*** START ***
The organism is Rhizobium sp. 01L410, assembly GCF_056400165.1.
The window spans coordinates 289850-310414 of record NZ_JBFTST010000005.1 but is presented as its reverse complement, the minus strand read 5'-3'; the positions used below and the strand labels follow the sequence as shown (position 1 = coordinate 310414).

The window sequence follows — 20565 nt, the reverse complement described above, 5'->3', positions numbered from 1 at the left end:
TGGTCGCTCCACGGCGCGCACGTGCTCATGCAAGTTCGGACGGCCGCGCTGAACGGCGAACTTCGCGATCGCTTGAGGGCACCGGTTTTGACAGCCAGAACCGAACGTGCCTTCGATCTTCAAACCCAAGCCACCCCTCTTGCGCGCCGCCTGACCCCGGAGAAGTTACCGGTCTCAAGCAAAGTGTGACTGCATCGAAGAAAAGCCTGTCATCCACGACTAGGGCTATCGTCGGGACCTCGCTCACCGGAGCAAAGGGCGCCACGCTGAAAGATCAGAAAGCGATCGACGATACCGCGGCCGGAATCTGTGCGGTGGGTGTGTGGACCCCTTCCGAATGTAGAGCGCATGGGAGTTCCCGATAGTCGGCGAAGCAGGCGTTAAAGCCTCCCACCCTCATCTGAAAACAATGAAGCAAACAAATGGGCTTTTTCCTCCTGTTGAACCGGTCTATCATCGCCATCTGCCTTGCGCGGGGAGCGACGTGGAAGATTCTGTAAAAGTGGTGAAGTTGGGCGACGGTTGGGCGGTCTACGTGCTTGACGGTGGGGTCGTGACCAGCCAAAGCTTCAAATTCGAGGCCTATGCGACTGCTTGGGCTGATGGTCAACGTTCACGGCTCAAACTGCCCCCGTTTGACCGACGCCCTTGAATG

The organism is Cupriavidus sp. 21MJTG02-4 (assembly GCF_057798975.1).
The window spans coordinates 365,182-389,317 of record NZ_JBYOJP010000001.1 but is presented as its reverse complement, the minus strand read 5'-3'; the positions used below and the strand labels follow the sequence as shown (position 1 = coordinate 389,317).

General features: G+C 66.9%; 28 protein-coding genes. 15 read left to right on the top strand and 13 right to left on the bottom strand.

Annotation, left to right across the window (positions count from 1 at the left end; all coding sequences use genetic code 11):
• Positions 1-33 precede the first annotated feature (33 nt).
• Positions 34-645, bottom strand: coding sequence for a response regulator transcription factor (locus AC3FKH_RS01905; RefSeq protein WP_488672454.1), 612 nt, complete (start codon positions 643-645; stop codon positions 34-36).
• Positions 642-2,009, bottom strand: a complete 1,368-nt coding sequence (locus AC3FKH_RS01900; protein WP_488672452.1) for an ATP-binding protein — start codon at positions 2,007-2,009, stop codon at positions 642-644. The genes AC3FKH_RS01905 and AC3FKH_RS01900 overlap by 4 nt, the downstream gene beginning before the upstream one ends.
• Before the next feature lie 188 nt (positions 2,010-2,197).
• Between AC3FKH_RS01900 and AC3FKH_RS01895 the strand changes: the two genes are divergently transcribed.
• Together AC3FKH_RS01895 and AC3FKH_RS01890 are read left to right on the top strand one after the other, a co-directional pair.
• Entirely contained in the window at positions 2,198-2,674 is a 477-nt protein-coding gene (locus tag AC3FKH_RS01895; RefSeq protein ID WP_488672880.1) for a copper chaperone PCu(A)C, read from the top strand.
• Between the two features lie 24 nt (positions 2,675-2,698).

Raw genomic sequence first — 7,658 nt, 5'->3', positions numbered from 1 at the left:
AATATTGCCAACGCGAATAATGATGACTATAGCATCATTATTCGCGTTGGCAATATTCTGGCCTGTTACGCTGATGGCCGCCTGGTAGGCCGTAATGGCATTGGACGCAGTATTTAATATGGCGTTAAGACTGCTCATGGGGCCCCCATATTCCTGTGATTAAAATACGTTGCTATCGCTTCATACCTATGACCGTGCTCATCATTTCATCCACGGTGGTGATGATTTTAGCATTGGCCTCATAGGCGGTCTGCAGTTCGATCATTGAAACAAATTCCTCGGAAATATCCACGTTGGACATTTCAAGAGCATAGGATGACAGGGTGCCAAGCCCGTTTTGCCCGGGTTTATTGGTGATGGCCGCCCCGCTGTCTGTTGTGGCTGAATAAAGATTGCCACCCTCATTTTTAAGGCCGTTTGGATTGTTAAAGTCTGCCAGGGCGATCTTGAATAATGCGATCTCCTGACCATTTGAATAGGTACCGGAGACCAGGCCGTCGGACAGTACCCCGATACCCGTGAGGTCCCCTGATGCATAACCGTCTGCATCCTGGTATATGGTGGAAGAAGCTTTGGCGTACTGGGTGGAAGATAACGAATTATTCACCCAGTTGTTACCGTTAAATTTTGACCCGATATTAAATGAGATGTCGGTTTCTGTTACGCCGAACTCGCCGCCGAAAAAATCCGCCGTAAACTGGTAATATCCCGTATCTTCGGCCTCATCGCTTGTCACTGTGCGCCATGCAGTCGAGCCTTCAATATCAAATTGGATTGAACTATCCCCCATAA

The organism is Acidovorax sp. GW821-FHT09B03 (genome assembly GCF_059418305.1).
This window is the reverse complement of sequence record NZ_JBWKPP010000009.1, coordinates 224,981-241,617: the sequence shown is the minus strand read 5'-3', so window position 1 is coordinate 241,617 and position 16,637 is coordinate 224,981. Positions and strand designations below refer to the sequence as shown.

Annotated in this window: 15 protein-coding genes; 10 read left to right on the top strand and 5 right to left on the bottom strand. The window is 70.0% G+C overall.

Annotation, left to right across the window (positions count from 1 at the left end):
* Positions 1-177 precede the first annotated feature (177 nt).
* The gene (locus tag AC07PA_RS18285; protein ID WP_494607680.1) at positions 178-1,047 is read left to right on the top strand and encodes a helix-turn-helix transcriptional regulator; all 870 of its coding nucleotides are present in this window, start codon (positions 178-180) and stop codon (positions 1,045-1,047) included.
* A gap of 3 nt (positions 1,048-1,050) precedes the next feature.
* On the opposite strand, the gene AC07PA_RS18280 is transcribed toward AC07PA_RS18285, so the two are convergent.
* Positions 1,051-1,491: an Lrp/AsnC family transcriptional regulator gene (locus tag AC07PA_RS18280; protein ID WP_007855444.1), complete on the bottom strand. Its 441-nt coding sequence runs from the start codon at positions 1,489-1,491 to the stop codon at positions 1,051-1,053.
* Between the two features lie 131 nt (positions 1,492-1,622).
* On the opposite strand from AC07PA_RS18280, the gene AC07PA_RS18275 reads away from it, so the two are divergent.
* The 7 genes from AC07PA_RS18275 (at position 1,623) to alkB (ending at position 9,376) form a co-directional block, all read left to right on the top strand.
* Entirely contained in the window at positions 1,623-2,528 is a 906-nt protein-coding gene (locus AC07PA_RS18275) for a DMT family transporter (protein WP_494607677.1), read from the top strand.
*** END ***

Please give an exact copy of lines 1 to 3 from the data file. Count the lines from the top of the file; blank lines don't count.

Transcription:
The organism is Rhizobium sp. 01L410, assembly GCF_056400165.1.
The window spans coordinates 289850-310414 of record NZ_JBFTST010000005.1 but is presented as its reverse complement, the minus strand read 5'-3'; the positions used below and the strand labels follow the sequence as shown (position 1 = coordinate 310414).

The window sequence follows — 20565 nt, the reverse complement described above, 5'->3', positions numbered from 1 at the left end: